In the dual role of Jack (garden boy) and the Knave of Hearts we got Keiichi Hirano in the afternoon.  His performance was great, a fine balance of the large technical demands with the emotional arc of the character, all clearly expressed through face and gesture.  And this is where I had my one disappointment of the day.  In the evening, Naoya Ebe was incredibly precise and fiery in the technical dance aspect of the role, but did not do nearly so well at conveying the feelings of the character to the audience.

That emotional arc, of course, has to do with the Knave's growing love for Alice throughout the story.  In the intriguing final scene, we have to believe that "they lived happily ever after" and then some, and with Hirano and his Alice (Sonia Rodriguez) that came across loud and clear.

The role of Alice is by far the largest and most demanding of the show.  It includes solos and duets, plenty of scope for acting, and the need to become truly a part of every scene.  Rodriguez and the evening Alice, Jillian Vanstone, were both magnificent.  There were slight differences in tone and feeling from moment to moment, but it's not really necessary to analyse these.  Both dancers created a most believable character and took us with them on the strange journey that Wonderland lays out for her. 

The good news in all of this is that Alice's Adventures in Wonderland continues right up to March 29 at the Four Seasons Centre in Toronto.  Run, don't walk, to get tickets for this scintillating, unique theatre and dance experience!

Tuesday, 10 March 2015

An Intriguing Dance Mix

The National Ballet's spring mixed program presented an unusual mix of four short ballets, coming from four very different points of the compass in the dance universe.  Two were company premieres.  Two involved the most un-balletic costume items I could imagine, blue jeans -- in one case paired with cowboy boots!  And one came as close to being colourless as colour can get!

The programme opened with the two company premieres.  First came George Balanchine's Allegro Brilliante, set to the rarely-heard Piano Concerto # 3 by Tchaikovsky.  This concerto is a single-movement piece, published after the composer's death.  As beautifully as it was played by the orchestra and soloist Andrei Streliaev, I was still left feeling (as I have long felt) that this is at best a small chip from the master's workbench, definitely not out of Tchaikovsky's top (or even the second) drawer.  Alas, I was left with the same feeling about the dance itself.  Balanchine is famous for choreographing with absolute respect for the music (which is a quality I value), but in too many passages the choreography took the step too far of becoming utterly predictable for anyone who knows where the music is going next.  Some moments showed a flash of inspiration, but on the whole I felt that this was by no means the best work Balanchine ever did.  The performances were neat, clean, and well-executed but seemed to lack the flash of inspiration just as the music does.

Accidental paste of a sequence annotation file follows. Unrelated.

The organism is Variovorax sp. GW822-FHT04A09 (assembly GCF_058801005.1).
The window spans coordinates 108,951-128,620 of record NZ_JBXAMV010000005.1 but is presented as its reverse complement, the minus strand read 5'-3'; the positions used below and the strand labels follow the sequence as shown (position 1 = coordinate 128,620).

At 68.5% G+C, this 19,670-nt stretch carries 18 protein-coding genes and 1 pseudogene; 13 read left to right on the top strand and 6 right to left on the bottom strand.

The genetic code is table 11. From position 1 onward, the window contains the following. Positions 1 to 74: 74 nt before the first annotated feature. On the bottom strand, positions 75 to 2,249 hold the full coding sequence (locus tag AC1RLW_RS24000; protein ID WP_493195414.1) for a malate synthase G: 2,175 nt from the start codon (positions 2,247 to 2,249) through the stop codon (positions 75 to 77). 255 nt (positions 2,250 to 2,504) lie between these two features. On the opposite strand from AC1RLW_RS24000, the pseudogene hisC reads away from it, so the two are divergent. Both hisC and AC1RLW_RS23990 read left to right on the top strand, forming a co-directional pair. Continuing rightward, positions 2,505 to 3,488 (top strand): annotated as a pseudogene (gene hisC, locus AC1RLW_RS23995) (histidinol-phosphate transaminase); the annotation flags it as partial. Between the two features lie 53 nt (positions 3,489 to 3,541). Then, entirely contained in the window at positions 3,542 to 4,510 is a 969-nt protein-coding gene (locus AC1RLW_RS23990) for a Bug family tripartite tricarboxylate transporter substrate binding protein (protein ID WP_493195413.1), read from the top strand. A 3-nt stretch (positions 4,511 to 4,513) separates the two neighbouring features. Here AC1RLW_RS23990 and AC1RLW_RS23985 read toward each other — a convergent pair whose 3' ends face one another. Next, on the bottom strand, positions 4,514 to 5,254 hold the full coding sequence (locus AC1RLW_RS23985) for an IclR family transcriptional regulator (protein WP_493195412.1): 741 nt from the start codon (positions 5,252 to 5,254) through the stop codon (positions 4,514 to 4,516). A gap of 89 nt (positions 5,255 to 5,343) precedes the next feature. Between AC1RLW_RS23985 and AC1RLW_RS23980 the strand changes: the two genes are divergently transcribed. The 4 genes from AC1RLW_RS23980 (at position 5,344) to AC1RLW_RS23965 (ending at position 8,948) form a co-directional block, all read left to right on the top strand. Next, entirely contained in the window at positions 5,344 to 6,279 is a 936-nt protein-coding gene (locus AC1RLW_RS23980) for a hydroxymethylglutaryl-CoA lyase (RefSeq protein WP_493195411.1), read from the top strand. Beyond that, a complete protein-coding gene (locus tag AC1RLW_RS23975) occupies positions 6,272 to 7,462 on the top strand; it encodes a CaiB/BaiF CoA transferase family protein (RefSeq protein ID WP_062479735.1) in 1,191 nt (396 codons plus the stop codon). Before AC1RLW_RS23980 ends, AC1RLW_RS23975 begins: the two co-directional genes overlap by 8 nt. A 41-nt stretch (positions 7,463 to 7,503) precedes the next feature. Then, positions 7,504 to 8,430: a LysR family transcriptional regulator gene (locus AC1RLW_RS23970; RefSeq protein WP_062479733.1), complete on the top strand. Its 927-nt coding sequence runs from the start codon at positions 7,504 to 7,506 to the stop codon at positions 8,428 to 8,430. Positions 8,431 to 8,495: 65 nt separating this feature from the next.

Second work up was Carousel: A Dance by Christopher Wheeldon.  As the name suggests, this piece is inspired by the 1945 stage musical Carousel, often acclaimed as one of the finest works from the famous duo of Rodgers and Hammerstein (it's being performed this coming summer at the Stratford Festival, by the way).  The score for the dance draws on two songs from the musical show, effectively arranged and orchestrated by William David Brohn.  Wheeldon has a gift for imaginative and visually stimulating choreography, and this was demonstrated here most of all by the simulation of the carousel using a circling chain of dancers.  The piece opens and closes vigorously with the company on stage, but at its centre lies a beautiful and haunting pas de deux, here danced with grace and eloquence by two members of the corps, Hannah Fischer and Ethan Watts.  Without being in any sense a barn-storming work, Carousel: A Dance was definitely both enjoyable and thoughtful.

Now to the two pieces which have both been performed before, by the National Ballet, to considerable audience acclaim.  The Man in Black is one of the most unique ballets I've ever seen, even among the diverse creations which choreographer James Kudelka has developed over the years.  The music consists of six recorded performances by Johnny Cash, made late in his career.  These are not his famous greatest hits.  These six are all covers of songs previously performed by other artists.  Kudelka matches this unusual music with an equally unusual conception.  There are four dancers, three men and a woman, and this is where the cowboy boots come into play (of course).  For most of the work, the four dancers have to work together as an ensemble, even as a single unit.  This unit travels around the stage in an intriguing variety of ways, and the choreography makes fascinating use of traditional country line-dance steps in new and inventive ways -- all set against music which is for the most part not made up of traditional country and western types of songs.  This is one of those pieces where so much happens in a short span that you will keep finding new and different aspects of the dance at each performance.  The quartet I saw did a very good job of evoking the diverse and powerful emotions contained within Kudelka's vision.  A strong performance indeed.

After the intermission, the 25-minute second "half" was devoted to the company's third staging of Wayne McGregor's Chroma.  This piece is one of the most powerful, most energetic dance works I've ever seen.  Even in its slower sections, there's an almost dangerous level of drive required by the dancers, and the more hyper-active portions create a breathtaking sense of unreality, as the dancers are forced over and over into extensions and positions which appear to be impossible.  These moments of sheer virtuosity fly by so quickly that I find myself wondering, "Did I really see what I thought I just saw?"  By that time, of course, something even more fiendish and apparently even more impossible has taken place.  Chroma is danced on a plain, brightly lit white set, with the dancers all wearing identical sexless costumes in slightly varying flesh tones.  It's ironic, because the name comes from the Greek word for "colour", but this is a very un-colourful set-and-costume combination.  The vivid and dizzying whirl of energetic movement supplies all the colour you can possibly want or handle!